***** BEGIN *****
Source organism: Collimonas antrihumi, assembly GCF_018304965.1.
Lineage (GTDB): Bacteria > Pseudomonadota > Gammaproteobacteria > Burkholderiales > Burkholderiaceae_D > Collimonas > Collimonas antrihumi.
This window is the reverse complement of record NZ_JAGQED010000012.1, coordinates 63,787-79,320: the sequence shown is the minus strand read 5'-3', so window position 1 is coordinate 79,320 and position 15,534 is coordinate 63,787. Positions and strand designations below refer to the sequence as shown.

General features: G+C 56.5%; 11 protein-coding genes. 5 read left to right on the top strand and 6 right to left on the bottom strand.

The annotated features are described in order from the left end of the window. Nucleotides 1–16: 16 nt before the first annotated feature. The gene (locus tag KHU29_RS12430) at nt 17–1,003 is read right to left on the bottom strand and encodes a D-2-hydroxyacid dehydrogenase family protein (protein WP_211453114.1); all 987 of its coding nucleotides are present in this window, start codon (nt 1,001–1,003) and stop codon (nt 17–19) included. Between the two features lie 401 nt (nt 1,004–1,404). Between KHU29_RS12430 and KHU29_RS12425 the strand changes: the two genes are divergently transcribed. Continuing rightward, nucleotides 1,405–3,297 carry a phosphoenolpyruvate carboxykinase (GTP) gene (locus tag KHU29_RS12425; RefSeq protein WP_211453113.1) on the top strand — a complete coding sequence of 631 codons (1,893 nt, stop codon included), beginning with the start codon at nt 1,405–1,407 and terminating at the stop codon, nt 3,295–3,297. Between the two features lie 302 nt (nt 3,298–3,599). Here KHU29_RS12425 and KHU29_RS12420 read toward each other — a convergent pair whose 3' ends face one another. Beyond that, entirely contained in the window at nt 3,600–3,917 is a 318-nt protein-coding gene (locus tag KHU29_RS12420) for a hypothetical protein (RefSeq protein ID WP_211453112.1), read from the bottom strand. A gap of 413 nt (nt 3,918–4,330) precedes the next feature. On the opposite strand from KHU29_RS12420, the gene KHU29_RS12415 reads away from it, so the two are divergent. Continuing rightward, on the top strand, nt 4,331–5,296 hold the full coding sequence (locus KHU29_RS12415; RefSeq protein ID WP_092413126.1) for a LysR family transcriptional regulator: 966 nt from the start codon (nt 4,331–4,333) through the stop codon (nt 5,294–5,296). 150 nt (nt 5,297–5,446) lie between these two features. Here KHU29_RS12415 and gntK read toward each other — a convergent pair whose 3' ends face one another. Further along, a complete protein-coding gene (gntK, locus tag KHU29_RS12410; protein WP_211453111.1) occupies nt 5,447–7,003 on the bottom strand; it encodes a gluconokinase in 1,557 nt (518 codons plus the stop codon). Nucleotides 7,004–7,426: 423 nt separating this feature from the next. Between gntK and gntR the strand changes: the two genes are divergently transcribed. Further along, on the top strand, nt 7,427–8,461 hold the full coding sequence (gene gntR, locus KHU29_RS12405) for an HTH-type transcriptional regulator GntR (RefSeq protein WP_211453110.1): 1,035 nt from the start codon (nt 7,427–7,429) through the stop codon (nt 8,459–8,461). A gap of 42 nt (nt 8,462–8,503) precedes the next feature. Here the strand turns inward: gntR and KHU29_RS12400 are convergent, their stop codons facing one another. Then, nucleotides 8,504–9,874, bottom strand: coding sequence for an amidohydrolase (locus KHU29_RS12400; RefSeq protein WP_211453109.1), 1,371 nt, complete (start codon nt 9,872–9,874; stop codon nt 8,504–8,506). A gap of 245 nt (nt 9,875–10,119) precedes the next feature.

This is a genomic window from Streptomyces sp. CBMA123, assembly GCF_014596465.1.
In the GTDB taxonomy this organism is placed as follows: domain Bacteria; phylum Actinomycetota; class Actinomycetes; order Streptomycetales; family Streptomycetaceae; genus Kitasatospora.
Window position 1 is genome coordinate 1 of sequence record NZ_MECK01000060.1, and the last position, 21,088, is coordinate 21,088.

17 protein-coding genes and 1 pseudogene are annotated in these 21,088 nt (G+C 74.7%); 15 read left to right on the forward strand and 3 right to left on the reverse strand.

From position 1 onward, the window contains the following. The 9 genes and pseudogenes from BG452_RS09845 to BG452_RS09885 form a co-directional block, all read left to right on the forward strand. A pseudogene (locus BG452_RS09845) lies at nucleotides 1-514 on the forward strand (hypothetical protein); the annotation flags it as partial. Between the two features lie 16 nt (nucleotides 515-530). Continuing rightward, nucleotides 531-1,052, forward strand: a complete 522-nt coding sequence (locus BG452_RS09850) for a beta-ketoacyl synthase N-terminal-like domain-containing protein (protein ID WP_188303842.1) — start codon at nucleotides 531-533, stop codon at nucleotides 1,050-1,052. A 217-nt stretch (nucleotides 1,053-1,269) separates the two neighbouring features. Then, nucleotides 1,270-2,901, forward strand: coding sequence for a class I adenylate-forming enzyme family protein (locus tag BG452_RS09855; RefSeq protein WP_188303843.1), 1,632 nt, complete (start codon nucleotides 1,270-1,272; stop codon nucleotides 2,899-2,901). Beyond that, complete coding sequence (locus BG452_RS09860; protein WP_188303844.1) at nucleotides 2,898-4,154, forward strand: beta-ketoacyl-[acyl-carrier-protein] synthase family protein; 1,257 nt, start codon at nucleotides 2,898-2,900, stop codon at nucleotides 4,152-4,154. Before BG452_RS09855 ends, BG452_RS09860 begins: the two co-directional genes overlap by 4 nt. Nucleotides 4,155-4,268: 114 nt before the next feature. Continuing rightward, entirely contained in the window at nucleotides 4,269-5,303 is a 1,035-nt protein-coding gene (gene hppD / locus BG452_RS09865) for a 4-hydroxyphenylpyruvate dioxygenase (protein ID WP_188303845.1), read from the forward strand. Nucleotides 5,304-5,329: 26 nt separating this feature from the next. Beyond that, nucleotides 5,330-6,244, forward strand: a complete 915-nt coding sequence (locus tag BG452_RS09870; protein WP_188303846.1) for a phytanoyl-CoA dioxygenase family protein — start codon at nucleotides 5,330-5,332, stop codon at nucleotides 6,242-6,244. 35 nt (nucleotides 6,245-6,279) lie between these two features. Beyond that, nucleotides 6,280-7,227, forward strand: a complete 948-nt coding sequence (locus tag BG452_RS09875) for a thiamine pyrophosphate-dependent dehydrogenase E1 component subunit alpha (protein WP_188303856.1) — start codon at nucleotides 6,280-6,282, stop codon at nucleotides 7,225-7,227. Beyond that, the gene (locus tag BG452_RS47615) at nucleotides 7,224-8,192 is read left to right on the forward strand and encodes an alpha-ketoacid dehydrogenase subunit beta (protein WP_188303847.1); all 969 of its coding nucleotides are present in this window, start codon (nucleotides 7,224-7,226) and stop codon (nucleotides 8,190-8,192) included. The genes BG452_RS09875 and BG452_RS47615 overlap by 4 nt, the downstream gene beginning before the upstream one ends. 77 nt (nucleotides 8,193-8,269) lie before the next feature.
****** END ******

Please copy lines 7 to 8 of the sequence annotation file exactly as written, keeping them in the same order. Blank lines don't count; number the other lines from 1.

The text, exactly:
In the GTDB taxonomy this organism is placed as follows: domain Bacteria; phylum Actinomycetota; class Actinomycetes; order Streptomycetales; family Streptomycetaceae; genus Kitasatospora.
Window position 1 is genome coordinate 1 of sequence record NZ_MECK01000060.1, and the last position, 21,088, is coordinate 21,088.